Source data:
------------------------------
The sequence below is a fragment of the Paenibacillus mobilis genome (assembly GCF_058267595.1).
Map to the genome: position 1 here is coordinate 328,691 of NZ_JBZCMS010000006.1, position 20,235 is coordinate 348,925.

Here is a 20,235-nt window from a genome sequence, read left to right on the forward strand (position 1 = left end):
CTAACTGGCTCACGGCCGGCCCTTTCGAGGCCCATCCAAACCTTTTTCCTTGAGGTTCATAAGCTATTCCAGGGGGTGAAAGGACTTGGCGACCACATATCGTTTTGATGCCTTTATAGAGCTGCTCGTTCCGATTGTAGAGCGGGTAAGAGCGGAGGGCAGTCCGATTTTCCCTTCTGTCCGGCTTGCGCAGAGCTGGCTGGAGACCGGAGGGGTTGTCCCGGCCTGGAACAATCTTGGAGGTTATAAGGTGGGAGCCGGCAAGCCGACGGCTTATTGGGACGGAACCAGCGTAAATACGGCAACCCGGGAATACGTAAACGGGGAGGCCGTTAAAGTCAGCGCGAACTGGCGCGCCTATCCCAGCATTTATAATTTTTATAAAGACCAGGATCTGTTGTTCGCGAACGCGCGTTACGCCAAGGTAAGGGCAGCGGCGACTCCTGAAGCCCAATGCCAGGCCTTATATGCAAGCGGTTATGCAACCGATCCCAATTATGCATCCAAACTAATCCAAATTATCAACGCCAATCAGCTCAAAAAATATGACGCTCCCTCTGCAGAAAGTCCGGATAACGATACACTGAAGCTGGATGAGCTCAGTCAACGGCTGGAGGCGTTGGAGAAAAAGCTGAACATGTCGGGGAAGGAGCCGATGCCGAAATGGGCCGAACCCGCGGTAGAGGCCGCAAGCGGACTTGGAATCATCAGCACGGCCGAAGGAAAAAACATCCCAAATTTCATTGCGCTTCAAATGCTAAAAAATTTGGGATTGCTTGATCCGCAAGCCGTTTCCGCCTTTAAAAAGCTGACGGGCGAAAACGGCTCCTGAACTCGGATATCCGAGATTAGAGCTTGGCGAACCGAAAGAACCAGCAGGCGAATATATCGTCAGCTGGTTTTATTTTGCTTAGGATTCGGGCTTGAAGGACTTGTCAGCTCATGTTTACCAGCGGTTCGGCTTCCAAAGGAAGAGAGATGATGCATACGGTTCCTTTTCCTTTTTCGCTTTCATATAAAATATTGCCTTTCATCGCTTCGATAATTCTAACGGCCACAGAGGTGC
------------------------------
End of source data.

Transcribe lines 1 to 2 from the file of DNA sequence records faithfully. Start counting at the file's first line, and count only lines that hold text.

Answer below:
The sequence below is a fragment of the Paenibacillus mobilis genome (assembly GCF_058267595.1).
Map to the genome: position 1 here is coordinate 328,691 of NZ_JBZCMS010000006.1, position 20,235 is coordinate 348,925.